I’m not saying that every parent who spanks their kids at any point ever is going to ruin them for life, is going to make them unable to trust God.

But it might make it a whole lot harder.

And if your child might ever have a reason to fight back, or if you ever think of the parenting process in any way as breaking the child’s will to yours, you’re wrong.

Your child isn’t yours. And you will be held accountable.

Listen, talk, work as a team, compromise. Embody grace.

And if they don’t turn out just like you, congratulations. You have succeeded in not perpetuating a cycle of unhealth, and you have nurtured an individual.


Want more on this? I recommend reading Melissa’s posts on spanking and gentle parenting, Libby Anne’s posts on parenting, and the Still Crying series by Sarah

Spanking can have adverse effects that damage sexuality and sexual identity, too, but I’m not qualified to comment on that beyond observing that it happens. 

2 thoughts on “Fighting back against spanking

  1. I grew up in a spanking family and reacted strongly against it; now that I’m a mom, I’ve spent a lot of time searching for alternative methods of raising (and loving) children. I would add to your suggested reading at the end, two really great books: How to Talk so Kids Will Listen and Listen so Kids Will Talk, by Faber and Mazlish, and Children: The Challenge, by Rudolf Dreikurs. Neither are Christian books, but both describe, instead of the old, domineering methods that include spanking, some excellent, humane, and gracious ways of training and communicating with children. And I’m convinced both could fit well into a Christian way of thinking.

  2. Doing that to a sixteen year old is severely messed up, and probably would be considered assault (or sexual assault). If any man tried punishing me that way as an adult, I would punch him in the balls and report him to the police. Your father had absolutely no right whatsoever to do that to you–that was twisted and sick and wrong. I’m glad your fought back.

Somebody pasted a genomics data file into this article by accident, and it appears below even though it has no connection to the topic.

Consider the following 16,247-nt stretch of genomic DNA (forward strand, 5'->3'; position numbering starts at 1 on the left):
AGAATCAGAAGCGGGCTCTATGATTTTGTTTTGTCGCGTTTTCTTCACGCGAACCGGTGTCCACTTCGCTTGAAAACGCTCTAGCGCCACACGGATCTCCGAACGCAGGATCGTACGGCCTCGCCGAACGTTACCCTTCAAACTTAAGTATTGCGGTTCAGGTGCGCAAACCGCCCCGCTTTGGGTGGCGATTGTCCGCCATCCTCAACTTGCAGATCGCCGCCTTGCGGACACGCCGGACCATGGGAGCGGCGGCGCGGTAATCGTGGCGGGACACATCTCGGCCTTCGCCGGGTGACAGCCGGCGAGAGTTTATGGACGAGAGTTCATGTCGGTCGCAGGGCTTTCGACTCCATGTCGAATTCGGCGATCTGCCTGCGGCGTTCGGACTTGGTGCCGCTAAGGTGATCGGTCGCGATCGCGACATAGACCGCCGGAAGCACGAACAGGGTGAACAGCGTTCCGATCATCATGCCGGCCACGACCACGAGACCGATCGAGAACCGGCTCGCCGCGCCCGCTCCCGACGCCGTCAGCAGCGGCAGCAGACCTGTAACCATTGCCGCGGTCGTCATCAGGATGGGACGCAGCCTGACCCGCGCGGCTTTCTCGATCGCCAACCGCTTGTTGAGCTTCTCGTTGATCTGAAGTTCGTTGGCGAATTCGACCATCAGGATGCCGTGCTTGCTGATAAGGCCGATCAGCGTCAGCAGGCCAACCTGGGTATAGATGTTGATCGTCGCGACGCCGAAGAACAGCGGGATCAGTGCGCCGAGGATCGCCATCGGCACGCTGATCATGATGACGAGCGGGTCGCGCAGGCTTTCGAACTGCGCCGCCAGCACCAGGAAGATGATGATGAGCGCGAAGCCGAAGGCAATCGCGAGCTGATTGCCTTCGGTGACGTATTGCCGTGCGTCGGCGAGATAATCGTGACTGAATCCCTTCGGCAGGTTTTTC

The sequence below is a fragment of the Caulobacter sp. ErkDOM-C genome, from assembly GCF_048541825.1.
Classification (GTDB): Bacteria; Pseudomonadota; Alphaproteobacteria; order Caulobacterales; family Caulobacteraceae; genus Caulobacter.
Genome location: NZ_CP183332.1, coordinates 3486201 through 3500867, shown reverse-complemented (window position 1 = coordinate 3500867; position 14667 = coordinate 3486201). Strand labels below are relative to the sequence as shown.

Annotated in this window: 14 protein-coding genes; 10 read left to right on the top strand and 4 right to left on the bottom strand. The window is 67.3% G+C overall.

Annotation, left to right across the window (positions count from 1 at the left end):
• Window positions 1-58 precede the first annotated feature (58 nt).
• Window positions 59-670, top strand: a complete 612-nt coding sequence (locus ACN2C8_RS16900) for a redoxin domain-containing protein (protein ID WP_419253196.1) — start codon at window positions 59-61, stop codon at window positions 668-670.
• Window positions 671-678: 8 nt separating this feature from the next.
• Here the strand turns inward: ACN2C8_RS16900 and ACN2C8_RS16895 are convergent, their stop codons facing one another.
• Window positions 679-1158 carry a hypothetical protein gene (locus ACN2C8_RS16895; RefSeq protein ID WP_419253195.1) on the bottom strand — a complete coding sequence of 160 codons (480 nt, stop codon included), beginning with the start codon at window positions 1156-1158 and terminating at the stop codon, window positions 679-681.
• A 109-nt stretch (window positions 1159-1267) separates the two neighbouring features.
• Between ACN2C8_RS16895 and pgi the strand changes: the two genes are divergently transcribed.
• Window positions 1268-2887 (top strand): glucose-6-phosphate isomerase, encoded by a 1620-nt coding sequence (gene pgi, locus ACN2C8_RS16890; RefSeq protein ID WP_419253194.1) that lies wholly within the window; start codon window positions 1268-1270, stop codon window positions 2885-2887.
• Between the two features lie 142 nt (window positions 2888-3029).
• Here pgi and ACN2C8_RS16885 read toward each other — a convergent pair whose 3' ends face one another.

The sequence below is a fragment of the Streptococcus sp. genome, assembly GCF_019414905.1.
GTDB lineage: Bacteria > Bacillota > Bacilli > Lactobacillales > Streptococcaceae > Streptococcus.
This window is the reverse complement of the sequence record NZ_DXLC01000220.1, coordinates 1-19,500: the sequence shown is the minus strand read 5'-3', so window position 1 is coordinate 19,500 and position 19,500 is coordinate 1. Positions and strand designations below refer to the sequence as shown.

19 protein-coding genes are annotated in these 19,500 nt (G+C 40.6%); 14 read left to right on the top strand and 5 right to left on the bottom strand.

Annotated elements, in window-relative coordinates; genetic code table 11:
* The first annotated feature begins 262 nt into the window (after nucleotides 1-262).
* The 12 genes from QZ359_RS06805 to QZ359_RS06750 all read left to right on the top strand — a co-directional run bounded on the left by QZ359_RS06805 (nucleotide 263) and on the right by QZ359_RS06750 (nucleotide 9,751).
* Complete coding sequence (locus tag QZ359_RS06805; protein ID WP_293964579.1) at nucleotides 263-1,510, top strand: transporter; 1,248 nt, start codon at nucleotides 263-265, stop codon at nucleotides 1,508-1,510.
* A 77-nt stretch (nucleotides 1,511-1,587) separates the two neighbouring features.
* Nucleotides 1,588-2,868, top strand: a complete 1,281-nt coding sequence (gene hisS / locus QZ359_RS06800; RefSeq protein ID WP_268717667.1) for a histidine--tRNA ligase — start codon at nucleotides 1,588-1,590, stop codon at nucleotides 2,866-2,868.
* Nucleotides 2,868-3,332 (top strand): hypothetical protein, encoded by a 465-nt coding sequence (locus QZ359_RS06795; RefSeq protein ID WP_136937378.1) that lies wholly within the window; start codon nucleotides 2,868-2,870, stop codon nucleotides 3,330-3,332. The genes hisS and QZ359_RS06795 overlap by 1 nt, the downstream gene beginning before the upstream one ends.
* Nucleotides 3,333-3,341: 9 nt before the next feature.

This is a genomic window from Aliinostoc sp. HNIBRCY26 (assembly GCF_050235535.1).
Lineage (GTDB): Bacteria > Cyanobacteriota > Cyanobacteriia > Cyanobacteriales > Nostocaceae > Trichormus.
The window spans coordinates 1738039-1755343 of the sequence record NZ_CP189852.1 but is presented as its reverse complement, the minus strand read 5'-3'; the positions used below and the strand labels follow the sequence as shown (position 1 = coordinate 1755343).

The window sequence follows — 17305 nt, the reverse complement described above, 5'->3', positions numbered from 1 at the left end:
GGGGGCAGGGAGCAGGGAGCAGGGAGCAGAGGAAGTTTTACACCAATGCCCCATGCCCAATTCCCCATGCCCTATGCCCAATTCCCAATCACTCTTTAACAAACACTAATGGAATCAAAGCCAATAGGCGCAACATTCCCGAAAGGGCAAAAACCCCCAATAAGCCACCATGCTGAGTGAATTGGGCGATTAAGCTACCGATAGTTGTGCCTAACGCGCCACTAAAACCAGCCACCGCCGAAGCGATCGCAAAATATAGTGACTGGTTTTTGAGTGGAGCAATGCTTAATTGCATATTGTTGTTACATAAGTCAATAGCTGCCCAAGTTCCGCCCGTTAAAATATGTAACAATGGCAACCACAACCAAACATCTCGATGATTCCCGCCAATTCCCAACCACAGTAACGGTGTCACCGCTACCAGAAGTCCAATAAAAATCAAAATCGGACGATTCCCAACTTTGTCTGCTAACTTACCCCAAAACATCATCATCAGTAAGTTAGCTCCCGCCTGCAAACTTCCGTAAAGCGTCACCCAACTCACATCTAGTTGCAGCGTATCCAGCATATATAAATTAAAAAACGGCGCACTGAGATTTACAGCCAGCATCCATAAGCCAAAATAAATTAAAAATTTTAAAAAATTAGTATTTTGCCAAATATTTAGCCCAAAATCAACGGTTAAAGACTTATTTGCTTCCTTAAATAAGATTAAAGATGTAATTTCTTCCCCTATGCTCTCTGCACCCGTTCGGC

I was spanked as a child (certainly not over the age of ten), but it was harmful to my sexual development nevertheless. It’s absolutely inappropriate to treat children that way.

    I’ve experienced quite a bit of grief about my childhood as an adult. Counselling helped a bit. I had to stop making excuses for my parents, and realize that they were completely out of line, and completely wrong to treat a sweet little girl the way they did. Children are to be cared for and protected and given knowledge to help them grow.

    Your disclaimer is a polite way of explaining why what happened to me, happened. But it leaves out the messy parts. Those “choices” our parents made (however we might find a way to empathize with their reasons for doing so) were utterly depraved. My parents could have enjoyed my childhood so much more. They could’ve been less afraid, less crazy. They could’ve gone to counselling. They could’ve gotten help so they could have chosen love, gentleness, patience, kindness, self-control, vulnerability. (Love as described in the Bible.) They didn’t. They chose a lesser path. They chose fear, lies, anger expressed towards small ones who couldn’t handle it.

    Before I could forgive, I had to accept that my parents didn’t love me enough to do their best for me. Sure, they said they did. But constantly yelling at your kid, telling them how bad they are and how they ought to be better, ridiculing them, neglecting to praise them, hitting them, is not loving behaviour. I had to realize that saying you love someone is meaningless, unless it is shown.

    So anyway, yeah. It’s a tough thing to work through. And this idea that Jesus is supposed to somehow miraculously fix this garbage, isn’t realistic at all, at least not in my experience. But there is a way forward. (Don’t ask me how I’m finding it. Ha.)